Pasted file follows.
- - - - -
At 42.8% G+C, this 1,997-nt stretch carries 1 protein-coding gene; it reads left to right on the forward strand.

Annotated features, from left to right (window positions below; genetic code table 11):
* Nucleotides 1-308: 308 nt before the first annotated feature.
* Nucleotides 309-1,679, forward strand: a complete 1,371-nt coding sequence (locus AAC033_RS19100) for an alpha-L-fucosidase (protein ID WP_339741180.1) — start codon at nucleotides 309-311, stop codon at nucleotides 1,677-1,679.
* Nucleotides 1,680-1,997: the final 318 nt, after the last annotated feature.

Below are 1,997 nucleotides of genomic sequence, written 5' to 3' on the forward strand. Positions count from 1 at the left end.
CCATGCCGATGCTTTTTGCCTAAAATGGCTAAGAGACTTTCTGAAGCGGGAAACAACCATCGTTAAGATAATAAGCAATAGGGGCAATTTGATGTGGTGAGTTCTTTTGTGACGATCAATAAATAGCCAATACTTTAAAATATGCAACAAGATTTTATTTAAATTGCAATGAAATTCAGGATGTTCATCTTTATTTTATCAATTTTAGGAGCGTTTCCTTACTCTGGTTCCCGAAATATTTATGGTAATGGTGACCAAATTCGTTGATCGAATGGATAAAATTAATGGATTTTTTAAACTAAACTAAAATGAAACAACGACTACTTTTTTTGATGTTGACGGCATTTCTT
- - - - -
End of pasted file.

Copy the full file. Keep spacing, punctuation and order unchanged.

At 42.8% G+C, this 1,997-nt stretch carries 1 protein-coding gene; it reads left to right on the forward strand.

Annotated features, from left to right (window positions below; genetic code table 11):
* Nucleotides 1-308: 308 nt before the first annotated feature.
* Nucleotides 309-1,679, forward strand: a complete 1,371-nt coding sequence (locus AAC033_RS19100) for an alpha-L-fucosidase (protein ID WP_339741180.1) — start codon at nucleotides 309-311, stop codon at nucleotides 1,677-1,679.
* Nucleotides 1,680-1,997: the final 318 nt, after the last annotated feature.

Below are 1,997 nucleotides of genomic sequence, written 5' to 3' on the forward strand. Positions count from 1 at the left end.
CCATGCCGATGCTTTTTGCCTAAAATGGCTAAGAGACTTTCTGAAGCGGGAAACAACCATCGTTAAGATAATAAGCAATAGGGGCAATTTGATGTGGTGAGTTCTTTTGTGACGATCAATAAATAGCCAATACTTTAAAATATGCAACAAGATTTTATTTAAATTGCAATGAAATTCAGGATGTTCATCTTTATTTTATCAATTTTAGGAGCGTTTCCTTACTCTGGTTCCCGAAATATTTATGGTAATGGTGACCAAATTCGTTGATCGAATGGATAAAATTAATGGATTTTTTAAACTAAACTAAAATGAAACAACGACTACTTTTTTTGATGTTGACGGCATTTCTT